Colorado Sen. Michael Bennet Is Running For President
There are now more than 20 Democrats running for president.
Sen. Michael Bennet will run for president, he announced Thursday on CBS This Morning.
"My plan is to run for president," Bennet said on CBS. He is the 21st Democrat to join the field.
“Well, you know, I called my mom and I said to her, ‘Somebody has to be 22, and that’s why I’m running,’” he later joked when asked about the large primary field. “And it turns out I’m not, I’m 21. I’ve already made a little bit of progress.”
The Colorado lawmaker has served in the Senate since 2009, when he was appointed to replace Ken Salazar, whom then-president Barack Obama had nominated to be secretary of the interior. He was elected in 2010 and again in 2016.
Bennet, 54, burst onto the national scene earlier this year when he gave a fiery speech on the Senate floor excoriating Texas Sen. Ted Cruz, a Republican, for his “crocodile tears” over the evils of a government shutdown (for which Cruz was blaming the Democrats), when Cruz himself had spearheaded a government shutdown in 2009, when the state of Colorado was recovering from flooding. The angry speech was out of character for the senator — and it went viral.
As he tested the waters for a presidential campaign, Bennet presented himself as a “pragmatic” addition to the field. In New Hampshire, he cautioned that Democrats must avoid “falling into the traps that Donald Trump is laying for us” — those traps being the idea that all Democrats espouse the socialist ideas of the most liberal wing of the party. Bennet stood to applaud Trump when he declared at the State of the Union that “America will never be a socialist country.” He opposes “Medicare for All” and has proposed an alternative in the Senate, Medicare X, that would create a public option but not demonstrably change the current health care system.
“It is possible to write policy proposals that have no basis in reality, and you might as well call them candy," he told the Atlantic during a visit to Iowa in March. “That’s what people want, as the song said, but I think that’s not where people are. I don’t think people believe that stuff. I think they want to see a serious approach to politics and a serious approach to policy.”
Restoring bipartisanship in Washington, he said on CBS on Thursday, was crucial. "There is no bipartisanship in Washington today to speak of," he said, singling out the conservative House Freedom Caucus as a culprit.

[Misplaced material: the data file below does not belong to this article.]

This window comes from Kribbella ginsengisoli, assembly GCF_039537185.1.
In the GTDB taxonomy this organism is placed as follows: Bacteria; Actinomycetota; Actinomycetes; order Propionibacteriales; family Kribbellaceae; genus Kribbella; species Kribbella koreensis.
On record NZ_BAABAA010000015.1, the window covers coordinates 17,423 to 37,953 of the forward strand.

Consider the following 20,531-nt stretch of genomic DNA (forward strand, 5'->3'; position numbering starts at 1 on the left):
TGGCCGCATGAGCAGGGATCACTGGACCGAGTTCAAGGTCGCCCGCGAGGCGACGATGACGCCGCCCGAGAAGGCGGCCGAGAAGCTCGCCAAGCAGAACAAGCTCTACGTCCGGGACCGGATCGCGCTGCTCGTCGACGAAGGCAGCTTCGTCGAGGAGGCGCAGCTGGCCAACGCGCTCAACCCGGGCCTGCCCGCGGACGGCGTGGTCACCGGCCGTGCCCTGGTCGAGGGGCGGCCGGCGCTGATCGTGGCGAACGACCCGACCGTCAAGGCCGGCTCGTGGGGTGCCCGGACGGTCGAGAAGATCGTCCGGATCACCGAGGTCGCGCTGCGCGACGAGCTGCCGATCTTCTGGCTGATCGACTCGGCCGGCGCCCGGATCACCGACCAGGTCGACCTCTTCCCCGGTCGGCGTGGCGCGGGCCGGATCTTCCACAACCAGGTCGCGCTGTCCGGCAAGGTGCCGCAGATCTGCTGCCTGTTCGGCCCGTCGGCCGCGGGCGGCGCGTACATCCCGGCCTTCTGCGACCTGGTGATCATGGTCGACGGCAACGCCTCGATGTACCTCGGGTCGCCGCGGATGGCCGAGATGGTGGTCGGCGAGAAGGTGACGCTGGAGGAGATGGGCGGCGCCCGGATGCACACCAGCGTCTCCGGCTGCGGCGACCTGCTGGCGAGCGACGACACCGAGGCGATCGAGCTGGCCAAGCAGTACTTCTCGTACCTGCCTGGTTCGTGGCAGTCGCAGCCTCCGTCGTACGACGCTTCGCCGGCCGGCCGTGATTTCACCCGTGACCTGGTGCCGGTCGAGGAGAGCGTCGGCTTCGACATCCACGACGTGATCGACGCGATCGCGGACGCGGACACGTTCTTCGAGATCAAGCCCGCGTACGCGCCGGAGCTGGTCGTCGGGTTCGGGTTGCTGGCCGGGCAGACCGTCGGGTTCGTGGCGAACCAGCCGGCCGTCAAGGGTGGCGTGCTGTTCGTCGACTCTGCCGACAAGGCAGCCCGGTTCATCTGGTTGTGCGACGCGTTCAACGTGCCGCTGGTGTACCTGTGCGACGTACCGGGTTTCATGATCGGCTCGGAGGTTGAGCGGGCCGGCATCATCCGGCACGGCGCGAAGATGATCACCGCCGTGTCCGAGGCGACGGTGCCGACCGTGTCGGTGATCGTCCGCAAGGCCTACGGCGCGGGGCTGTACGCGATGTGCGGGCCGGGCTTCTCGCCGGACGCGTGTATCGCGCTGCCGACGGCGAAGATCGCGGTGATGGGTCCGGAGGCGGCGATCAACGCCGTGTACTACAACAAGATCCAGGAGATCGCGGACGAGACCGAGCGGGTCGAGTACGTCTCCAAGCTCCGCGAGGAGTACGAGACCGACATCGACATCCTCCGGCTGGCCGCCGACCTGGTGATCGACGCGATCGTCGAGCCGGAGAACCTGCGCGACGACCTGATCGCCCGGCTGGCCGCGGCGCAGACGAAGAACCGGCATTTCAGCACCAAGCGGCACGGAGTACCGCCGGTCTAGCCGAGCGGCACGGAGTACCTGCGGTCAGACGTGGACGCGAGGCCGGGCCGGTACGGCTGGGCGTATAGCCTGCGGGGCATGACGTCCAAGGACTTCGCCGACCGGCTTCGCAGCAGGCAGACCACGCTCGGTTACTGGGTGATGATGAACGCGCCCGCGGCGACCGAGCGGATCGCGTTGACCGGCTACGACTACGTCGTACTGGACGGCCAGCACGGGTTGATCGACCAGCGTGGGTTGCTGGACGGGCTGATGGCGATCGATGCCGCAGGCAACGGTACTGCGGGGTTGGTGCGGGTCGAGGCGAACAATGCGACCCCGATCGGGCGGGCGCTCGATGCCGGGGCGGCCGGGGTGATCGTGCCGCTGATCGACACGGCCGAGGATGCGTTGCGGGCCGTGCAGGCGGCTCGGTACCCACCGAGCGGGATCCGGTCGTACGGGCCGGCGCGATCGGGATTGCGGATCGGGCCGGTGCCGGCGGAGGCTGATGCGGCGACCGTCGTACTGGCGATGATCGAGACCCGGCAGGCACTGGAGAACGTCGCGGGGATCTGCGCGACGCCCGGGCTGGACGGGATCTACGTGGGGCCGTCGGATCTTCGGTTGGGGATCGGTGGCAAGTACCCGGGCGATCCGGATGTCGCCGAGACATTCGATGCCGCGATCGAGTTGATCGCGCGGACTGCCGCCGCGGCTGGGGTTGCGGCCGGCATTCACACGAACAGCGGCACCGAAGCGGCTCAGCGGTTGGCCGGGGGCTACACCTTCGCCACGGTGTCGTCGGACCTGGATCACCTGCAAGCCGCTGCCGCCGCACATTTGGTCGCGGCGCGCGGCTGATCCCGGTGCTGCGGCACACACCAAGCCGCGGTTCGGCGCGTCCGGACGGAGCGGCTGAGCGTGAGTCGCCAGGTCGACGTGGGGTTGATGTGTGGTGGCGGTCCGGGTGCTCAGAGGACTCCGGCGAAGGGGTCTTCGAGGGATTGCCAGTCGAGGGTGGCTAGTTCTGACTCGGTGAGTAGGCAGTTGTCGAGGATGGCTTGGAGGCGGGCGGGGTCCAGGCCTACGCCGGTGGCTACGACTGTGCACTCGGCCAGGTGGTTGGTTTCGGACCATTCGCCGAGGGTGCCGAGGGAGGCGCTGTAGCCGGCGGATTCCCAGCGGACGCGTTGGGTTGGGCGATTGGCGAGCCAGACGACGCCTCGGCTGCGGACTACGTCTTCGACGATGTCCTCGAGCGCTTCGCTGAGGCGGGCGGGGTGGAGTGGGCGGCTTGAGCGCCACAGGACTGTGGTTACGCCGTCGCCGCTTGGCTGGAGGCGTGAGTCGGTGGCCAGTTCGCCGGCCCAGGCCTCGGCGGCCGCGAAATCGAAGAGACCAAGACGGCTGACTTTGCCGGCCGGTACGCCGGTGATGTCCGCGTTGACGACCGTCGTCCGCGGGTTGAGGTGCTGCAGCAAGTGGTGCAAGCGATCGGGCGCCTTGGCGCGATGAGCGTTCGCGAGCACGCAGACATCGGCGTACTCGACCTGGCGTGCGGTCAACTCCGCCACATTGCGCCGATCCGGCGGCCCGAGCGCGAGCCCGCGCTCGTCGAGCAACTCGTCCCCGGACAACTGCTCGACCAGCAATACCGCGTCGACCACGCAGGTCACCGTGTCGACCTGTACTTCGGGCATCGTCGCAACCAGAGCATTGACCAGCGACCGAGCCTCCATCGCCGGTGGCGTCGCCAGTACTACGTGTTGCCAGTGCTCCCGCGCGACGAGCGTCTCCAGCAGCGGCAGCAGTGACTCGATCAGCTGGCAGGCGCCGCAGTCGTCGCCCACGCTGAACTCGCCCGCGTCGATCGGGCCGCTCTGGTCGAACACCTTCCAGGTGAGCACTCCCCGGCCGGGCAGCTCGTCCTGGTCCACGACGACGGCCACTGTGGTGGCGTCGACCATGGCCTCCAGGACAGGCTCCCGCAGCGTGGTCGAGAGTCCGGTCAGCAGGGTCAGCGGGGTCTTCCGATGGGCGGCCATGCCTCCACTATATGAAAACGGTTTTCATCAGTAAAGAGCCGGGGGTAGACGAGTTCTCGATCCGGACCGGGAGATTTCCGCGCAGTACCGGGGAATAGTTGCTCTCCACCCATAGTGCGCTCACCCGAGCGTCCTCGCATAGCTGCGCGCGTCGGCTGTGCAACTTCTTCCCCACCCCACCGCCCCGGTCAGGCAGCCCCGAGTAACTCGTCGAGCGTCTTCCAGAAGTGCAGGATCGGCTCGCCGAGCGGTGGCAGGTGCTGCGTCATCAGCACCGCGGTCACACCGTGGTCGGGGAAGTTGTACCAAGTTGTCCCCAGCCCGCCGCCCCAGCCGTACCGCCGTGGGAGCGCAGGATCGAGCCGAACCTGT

Americans, he said, "need a politics that recognizes that they have disagreements among themselves, but they have a shared desire to move the country forward. We have drained our politics of that in Washington. Our politics in Washington lack all imagination. And I think going down the rat hole with the people that are dragging us down the rat hole, just is a self-fulfilling prophecy of failing as a republic."
His campaign will focus on health care and increasing "economic mobility," he said, helping people afford a middle-class life. Taking a jab at Trump, who has crowed about the health of the economy, Bennet said he deserved credit only for "not screwing up what was already happening before he got there."
The former superintendent for Denver Public Schools, Bennet has emphasized the importance of education when talking to voters. “I think we need an education president,” he told the Des Moines Register during a visit to Iowa in February.
The man who appointed Bennet to that post was then–Denver Mayor John Hickenlooper, whom Bennet had served as chief of staff. Hickenlooper was later elected governor of Colorado and is also running for president.
Bennet will also explicitly seek to roll back some of the Trump administration's policies and stances — specifically, the ban on transgender people in the military, the Muslim travel ban, and the family-separation policy at the border, per his campaign.
And he will seek to tackle the way money influences politics, according to his campaign, with efforts to end partisan gerrymandering, change the campaign finance rules, and end the practice of lawmakers becoming lobbyists once they leave office.
Last month, Bennet announced that he had been diagnosed with prostate cancer. A surgery to treat it was successful and left him cancer-free. On Thursday he said the diagnosis was "incredibly clarifying" about his future.
"That gave me a chance to think about whether I really wanted to run or not. And in the context of getting the diagnosis, my reaction was disappointment at the idea I couldn't run. It would've been a great excuse to say this is just some adolescent fantasy and I shouldn't run; that's not how I reacted," he said. "The other reaction I had is to think about what it would feel like to get a diagnosis like that and not have insurance and to know this president has worked so hard since he's been president to take insurance away from people in America."
Michael Bennet visited Iowa in February. An earlier version of this post said that he visited the state last month.